- If surgery was performed to alter the outside shape of your nose and you wear glasses, please ask the nurse in our office to show you how to tape them up in order to take the pressure off your nose.
- Keep head elevated. Sleep on an extra pillow.
- Change drip pad under nose as needed.
- Lightly apply ice to the nose as desired, but do not get the dressing (if present) wet.
- If a portion of your nasal packing comes out, simply and gently replace it back into the nose, or cut the portion of the nasal packing that is dangling, and this normally easily fixes the problem. If you sneeze–sneeze with the mouth open. Do not close mouth and sneeze.
- Avoid hot and spicy foods. Hot and spicy foods are known to increase nasal blood flow and nasal oozing.
- If nasal packing is placed at surgery, take your pain medicine 1/2 hour prior to your “removal” appointment time at our office.
- If your nose seems dry or sore, you can place a small amount of Vaseline in each nostril and sniff. This will coat the lining of the nose and help with the dryness. You can do this in the morning or at night.
- After your packing is removed, begin using nasal irrigations.
PREPARATION & INSTRUCTIONS FOR NASAL SALINE RINSE
We rely on the mechanical action of the saline water to remove blood clots, crusting and debris to help in the healing process.
Use distilled, filtered or boiled water.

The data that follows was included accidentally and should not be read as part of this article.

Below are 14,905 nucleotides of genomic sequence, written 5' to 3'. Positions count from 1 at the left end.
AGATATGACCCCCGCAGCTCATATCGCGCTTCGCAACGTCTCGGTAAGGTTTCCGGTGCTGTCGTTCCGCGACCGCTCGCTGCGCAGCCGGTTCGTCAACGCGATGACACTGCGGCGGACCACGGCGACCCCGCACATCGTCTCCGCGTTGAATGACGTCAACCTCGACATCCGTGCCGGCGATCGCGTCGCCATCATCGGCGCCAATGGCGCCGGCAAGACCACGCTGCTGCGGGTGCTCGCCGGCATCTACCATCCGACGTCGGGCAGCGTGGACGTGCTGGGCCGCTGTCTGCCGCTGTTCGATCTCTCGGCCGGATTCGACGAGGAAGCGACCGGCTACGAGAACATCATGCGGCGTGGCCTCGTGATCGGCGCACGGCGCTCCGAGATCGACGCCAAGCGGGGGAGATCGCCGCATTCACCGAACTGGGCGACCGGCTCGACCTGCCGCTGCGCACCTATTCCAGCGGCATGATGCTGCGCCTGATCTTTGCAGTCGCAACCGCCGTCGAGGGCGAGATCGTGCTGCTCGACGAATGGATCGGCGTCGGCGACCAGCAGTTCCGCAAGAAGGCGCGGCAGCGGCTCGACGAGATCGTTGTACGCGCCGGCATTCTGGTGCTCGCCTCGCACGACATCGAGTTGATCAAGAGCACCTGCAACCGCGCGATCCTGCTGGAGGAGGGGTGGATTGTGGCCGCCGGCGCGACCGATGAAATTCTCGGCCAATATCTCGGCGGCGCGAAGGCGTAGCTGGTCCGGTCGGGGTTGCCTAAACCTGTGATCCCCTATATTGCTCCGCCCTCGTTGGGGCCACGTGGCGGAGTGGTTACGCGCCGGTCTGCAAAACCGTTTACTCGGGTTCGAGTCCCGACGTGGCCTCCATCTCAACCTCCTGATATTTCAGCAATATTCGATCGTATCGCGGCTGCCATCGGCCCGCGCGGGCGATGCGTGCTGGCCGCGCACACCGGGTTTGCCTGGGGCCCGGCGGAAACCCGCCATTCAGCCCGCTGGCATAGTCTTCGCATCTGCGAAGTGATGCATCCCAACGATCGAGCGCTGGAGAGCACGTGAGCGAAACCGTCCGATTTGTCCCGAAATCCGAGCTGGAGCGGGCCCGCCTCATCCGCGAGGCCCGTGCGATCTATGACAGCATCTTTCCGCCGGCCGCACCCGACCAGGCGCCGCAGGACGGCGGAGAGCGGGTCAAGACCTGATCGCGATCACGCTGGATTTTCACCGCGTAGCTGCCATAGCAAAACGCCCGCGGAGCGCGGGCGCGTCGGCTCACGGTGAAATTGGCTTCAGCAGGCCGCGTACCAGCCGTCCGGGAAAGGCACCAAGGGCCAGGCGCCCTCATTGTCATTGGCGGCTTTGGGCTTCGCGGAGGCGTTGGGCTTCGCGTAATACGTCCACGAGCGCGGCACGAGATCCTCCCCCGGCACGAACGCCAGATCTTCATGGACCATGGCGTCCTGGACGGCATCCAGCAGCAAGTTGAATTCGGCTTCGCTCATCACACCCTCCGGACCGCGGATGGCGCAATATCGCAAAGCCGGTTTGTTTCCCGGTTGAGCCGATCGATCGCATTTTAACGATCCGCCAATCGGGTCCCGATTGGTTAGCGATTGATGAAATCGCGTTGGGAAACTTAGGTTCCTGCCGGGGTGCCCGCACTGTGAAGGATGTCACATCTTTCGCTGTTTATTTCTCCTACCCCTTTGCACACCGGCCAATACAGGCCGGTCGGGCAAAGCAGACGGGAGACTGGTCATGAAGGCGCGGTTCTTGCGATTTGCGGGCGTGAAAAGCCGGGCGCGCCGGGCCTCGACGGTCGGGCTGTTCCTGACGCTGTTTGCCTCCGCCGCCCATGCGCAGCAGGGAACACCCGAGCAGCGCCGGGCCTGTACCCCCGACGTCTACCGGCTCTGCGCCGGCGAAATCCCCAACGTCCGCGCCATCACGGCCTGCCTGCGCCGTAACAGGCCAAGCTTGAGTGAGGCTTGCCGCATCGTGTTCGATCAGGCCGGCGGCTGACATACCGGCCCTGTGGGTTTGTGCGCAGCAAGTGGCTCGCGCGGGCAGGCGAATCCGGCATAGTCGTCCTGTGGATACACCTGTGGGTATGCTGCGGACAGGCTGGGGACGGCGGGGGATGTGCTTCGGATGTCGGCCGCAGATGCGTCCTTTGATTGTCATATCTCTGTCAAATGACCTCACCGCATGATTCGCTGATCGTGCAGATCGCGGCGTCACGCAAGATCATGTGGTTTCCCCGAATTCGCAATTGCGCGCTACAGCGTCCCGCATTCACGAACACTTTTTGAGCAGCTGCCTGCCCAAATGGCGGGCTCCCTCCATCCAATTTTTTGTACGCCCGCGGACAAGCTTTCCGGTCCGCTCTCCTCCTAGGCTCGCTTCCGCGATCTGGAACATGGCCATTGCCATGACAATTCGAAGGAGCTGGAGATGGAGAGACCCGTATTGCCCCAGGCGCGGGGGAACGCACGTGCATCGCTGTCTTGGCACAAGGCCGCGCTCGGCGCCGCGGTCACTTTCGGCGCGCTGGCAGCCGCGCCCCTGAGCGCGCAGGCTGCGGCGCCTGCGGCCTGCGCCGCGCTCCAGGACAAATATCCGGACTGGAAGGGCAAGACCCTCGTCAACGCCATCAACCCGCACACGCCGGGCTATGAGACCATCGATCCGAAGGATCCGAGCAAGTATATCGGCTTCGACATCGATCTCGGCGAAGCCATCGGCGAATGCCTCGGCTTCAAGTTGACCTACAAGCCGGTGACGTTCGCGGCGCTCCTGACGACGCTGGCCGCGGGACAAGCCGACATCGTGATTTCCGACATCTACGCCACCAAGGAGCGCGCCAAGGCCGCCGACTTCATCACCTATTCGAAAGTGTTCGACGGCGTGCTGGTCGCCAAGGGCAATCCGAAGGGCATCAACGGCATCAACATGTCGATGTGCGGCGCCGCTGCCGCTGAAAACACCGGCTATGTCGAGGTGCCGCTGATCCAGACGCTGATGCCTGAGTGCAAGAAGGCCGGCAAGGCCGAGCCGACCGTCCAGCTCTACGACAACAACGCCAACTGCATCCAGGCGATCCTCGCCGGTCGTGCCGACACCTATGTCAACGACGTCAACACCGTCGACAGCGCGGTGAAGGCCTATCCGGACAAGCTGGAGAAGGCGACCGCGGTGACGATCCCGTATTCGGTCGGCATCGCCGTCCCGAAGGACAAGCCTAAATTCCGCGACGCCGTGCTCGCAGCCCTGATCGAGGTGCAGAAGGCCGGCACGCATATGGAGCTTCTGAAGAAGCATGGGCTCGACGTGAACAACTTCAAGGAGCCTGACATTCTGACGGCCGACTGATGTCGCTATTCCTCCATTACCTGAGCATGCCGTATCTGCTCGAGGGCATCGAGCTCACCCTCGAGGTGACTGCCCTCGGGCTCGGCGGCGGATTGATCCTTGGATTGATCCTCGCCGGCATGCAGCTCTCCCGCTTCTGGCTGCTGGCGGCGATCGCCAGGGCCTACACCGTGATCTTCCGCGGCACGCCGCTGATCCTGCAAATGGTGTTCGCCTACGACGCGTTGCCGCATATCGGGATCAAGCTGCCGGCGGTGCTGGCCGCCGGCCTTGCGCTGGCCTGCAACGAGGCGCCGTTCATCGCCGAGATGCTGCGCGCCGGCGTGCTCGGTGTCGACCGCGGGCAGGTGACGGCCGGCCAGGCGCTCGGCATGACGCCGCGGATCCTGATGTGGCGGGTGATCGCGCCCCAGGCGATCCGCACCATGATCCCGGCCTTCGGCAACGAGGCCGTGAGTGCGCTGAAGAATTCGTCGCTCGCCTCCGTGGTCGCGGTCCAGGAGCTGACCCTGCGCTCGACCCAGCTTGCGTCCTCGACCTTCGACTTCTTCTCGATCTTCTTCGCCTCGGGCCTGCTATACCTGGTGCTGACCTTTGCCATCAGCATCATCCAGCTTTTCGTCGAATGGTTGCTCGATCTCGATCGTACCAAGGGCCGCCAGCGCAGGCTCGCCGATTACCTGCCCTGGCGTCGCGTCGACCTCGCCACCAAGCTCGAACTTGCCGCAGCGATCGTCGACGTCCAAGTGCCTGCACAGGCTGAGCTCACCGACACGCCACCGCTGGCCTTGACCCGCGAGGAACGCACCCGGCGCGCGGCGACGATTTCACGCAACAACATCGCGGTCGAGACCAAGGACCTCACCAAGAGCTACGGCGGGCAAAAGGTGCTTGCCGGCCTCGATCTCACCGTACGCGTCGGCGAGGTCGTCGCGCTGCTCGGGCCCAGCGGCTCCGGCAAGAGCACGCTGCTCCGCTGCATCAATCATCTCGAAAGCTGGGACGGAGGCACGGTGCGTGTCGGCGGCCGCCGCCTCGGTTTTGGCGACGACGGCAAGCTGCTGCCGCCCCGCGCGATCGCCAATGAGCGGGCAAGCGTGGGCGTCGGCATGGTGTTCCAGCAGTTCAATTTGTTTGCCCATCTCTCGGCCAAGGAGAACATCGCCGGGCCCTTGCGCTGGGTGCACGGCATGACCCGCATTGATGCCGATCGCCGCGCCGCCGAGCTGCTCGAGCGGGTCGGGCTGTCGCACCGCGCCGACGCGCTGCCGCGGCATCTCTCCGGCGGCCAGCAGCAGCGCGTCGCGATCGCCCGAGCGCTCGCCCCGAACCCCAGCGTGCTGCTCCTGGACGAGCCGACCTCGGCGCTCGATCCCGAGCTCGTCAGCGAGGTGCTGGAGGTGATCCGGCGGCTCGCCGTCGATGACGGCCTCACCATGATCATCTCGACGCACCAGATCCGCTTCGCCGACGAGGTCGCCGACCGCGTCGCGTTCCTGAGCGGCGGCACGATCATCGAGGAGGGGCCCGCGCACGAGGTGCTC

2 teaspoons sea salt
1 teaspoon baking soda (NOT baking powder)
1 quart of water
Use 1/3 of solution for one irrigation 3 times/day
You will need to buy a rubber ear bulb syringe or a squeeze bottle.
(Your local pharmacy carries NeilMed squeeze bottles and premeasured salt/soda sachets.)
INSTRUCTIONS FOR IRRIGATION
- Please wash your hands and use clean containers.
- Fill a clean container with the water and the measured sea salt and soda.
- Shake the container to dissolve the mixture.
- Standing in front of a sink, bend forward to your comfort level and tilt your head down. Keeping your mouth open, without holding your breath, place the pre-filled bulb or syringe bottle against your nasal passage.
- Squeeze the bulb/syringe bottle gently until the solution starts to drain from the opposite nasal passage. Some solution may drain from your mouth. DO NOT swallow the solution.
- Without pinching your nose, blow gently to drain more fluid and remove debris.
- Repeat #3 thru #5 for the opposite nasal passage. Repeat the process until the solution is used.
- Discard any remaining solution.
- Do not perform nasal rinses just before bedtime.
CLEANING OF SUPPLIES
- After each use, clean the rubber bulb/squeeze bottle. Wash with warm sudsy dish detergent water and rinse with hot water.
- Place the rubber bulb/squeeze bottle on a clean paper towel until the next rinsing.
When irrigating, lean forward over sink, and use enough force to cleanse the nose and sinuses. We rely on the mechanical action of the water to remove blood clots, crusting and debris to help in the healing process. You should aim toward the back of your head, as well as the top of the back of your head when irrigating your nose. You should irrigate for at least three weeks postoperatively, although some people find that irrigating on a regular basis indefinitely is very helpful in preventing sinus infections.
Call Eastern Carolina ENT Head & Neck Surgery at 252-752-5227 for more information or to schedule an appointment.